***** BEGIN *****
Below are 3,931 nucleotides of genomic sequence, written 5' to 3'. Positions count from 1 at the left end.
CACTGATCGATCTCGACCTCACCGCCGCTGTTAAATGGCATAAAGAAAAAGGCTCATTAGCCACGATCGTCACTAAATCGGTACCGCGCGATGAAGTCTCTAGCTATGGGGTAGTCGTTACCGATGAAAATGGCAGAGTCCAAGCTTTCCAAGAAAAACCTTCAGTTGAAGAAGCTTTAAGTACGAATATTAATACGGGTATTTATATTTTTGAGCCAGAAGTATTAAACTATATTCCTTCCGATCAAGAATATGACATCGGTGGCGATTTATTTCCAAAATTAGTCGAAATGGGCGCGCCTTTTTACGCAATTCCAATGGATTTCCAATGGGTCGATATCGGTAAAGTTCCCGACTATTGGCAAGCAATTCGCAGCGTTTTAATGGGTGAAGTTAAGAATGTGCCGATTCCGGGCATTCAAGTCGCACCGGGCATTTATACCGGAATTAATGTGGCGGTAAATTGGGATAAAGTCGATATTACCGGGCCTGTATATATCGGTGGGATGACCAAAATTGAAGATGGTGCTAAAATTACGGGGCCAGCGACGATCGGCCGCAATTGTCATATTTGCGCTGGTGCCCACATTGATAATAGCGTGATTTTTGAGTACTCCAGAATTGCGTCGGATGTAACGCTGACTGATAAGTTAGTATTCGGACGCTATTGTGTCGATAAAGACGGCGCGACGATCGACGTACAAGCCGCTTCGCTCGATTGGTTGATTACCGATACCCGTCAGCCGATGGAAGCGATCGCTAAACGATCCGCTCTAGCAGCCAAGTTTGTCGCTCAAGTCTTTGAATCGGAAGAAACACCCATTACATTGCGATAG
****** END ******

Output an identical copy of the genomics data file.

Below are 3,931 nucleotides of genomic sequence, written 5' to 3'. Positions count from 1 at the left end.
CACTGATCGATCTCGACCTCACCGCCGCTGTTAAATGGCATAAAGAAAAAGGCTCATTAGCCACGATCGTCACTAAATCGGTACCGCGCGATGAAGTCTCTAGCTATGGGGTAGTCGTTACCGATGAAAATGGCAGAGTCCAAGCTTTCCAAGAAAAACCTTCAGTTGAAGAAGCTTTAAGTACGAATATTAATACGGGTATTTATATTTTTGAGCCAGAAGTATTAAACTATATTCCTTCCGATCAAGAATATGACATCGGTGGCGATTTATTTCCAAAATTAGTCGAAATGGGCGCGCCTTTTTACGCAATTCCAATGGATTTCCAATGGGTCGATATCGGTAAAGTTCCCGACTATTGGCAAGCAATTCGCAGCGTTTTAATGGGTGAAGTTAAGAATGTGCCGATTCCGGGCATTCAAGTCGCACCGGGCATTTATACCGGAATTAATGTGGCGGTAAATTGGGATAAAGTCGATATTACCGGGCCTGTATATATCGGTGGGATGACCAAAATTGAAGATGGTGCTAAAATTACGGGGCCAGCGACGATCGGCCGCAATTGTCATATTTGCGCTGGTGCCCACATTGATAATAGCGTGATTTTTGAGTACTCCAGAATTGCGTCGGATGTAACGCTGACTGATAAGTTAGTATTCGGACGCTATTGTGTCGATAAAGACGGCGCGACGATCGACGTACAAGCCGCTTCGCTCGATTGGTTGATTACCGATACCCGTCAGCCGATGGAAGCGATCGCTAAACGATCCGCTCTAGCAGCCAAGTTTGTCGCTCAAGTCTTTGAATCGGAAGAAACACCCATTACATTGCGATAG